Aging. It’s one of those things that I always thought was for ‘old people’ to worry about. And now I realize that while I may not be old yet, I will be some day. As much as I like to pretend my life has not changed since I was a young lass of 18, there are some definite signs that none of us are as young as we used to be.
10. Technology starts to seem scary. I remember when I was a little kid, I’d get really frustrated when my mom didn’t know how to do something on the computer and I did. I am now waiting for kids to start getting frustrated with me. Most 3-year-olds were using iPhones before I learned how. And still, I use mine for things like phone calls and texting. I don’t understand Instagram or Snapchat or any of these other wacky things that “kids these days” are using.
9. The disappearance of your ability to metabolize both food and drink. Remember in high school, when you could eat like, Cheezits and cheesecake for lunch and wash it all down with regular Coke and still fit in your pants day after day? I remember, and I miss it. Now, it’s like I eat one thing with too much added sodium and I’m too bloated to fit in my pants for a week. And to go with your fun new inability to process food, you also get to experience and exciting new level of hangover. Ah, those halcyon days of the early 20s when you could have a late night out with your friends, and then wake up at like, 8am the next day and feel great. Now, I have two glasses of wine at dinner, and when the alarm goes off the next morning it’s like, “NOOOOOOOO WHYYYYYYYYYYY.”
8. You can’t tell how old kids are. I think when I was a kid, I knew how old other kids were, but once someone passed age 20, I had no concept of adult ages. I still don’t (just this weekend I found out a guy I thought was my age was in fact 34), and now, I can’t tell kids’ ages, either. If they’re not in a stroller, they could be 5, or 8 or 13. Regardless, they’ll be better dressed and have a nicer phone than me.
7. You start waxing nostalgic about the “good old days”. This is a sure sign you are turning old., because no young person is ever uncool enough to talk about how great things used to be. I keep having these moments of “Hey, do you guys remember what everything was like before the internet? When payphones were still a thing? When you had to actually watch commercials on TV?” I’m not yet to the point where I talk about how much better the old days were, which means I’m not yet geriatric, but I fear I’m getting close.
6. You start paying for things. It’s not all bad stuff that comes with getting older. There are some high points, too. In college, we would routinely walk several miles to go out to dinner, rather than shelling out $2 to ride the subway, or the ungodly amount a cab would have cost. When you’re an adult, you’re like, “Eh, my time is worth $10 to take a cab or pay for parking.” And there’s nothing more adult than the feeling that comes at dinner with friends and you have the ability to just grab the check and say, “I got this!” rather than doing the awkward, always-short cash count of your younger years.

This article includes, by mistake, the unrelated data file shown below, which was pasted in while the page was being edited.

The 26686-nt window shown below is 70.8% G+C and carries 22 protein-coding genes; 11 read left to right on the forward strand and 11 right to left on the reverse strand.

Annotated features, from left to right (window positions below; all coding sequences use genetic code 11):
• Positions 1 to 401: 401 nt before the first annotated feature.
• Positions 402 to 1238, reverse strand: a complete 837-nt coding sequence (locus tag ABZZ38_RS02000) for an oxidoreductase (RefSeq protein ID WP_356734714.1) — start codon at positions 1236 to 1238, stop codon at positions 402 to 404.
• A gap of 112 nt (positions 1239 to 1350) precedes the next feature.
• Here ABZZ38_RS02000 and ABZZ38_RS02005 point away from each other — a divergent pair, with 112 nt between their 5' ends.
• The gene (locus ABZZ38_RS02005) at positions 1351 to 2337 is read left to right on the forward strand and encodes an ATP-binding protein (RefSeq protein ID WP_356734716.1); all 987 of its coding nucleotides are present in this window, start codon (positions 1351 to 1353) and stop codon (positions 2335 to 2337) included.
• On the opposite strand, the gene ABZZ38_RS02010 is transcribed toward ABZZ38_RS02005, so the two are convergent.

5. You begin thinking about developing a “skincare regimen”. I remember when I used to just ignore all skincare ads that had “anti-aging” in them and only paid attention to the ones for acne. Now, it turns out, I pay attention to both. It’s a cruel joke that they tell you to use sunscreen as a kid when you’d rather just get outside and start playing already, and then suddenly as an adult, you’re like, well, I guess I should have actually listened to that, and now instead I will contemplate paying an absurd amount of money to have skin that looks like it did when I didn’t care about what my skin looked like.
4. Furniture and grocery stores become a fun adventure instead of an annoying chore. As a kid, I hated grocery shopping; it was always just like, “Mom, can you hurry up and pick out some lunch meat already? I’m missing Wishbone!” Now, I find grocery stores to be fun and relaxing and a cool place to look at all the kinds of cheese. Similarly, furniture stores used to be a place where Saturday afternoon fun went to die, and now they’re a place I’m trying to find the time to hang out in more.
3. You get really excited about getting carded. It used to be a thing to be avoided, and then it was just a hassle, and now it’s like, ‘Thank goodness! You don’t think I look 40! Please, look at my ID.”
2. You realize (and perhaps start accepting) that adulthood is a myth. Everybody gets older. Only some of us grow up. The sooner we realize and accept this, the better, though I find it’s one of those things only learned and appreciated with experience. One of the cool things about being a kid is you get to look forward to being an adult, which you think is a magical time when you’ll know everything. And then you turn 18, and 21, and 25 and you’re like, “Okay, I can vote/drink/rent a car – where’s my membership card to the secret society where they tell me all the answers?” You’ll get older, it’s inevitable, but there’s a part of you that might always feel like an overwhelmed little kid who has no idea what’s going on, and that’s okay.
1. You question the age-appropriateness of your music choices…but don’t actually change them. I don’t know about you, but I haven’t been feeling 22 for several years now. This does not, and never will, stop me from rocking out to Taylor Swift in my car.
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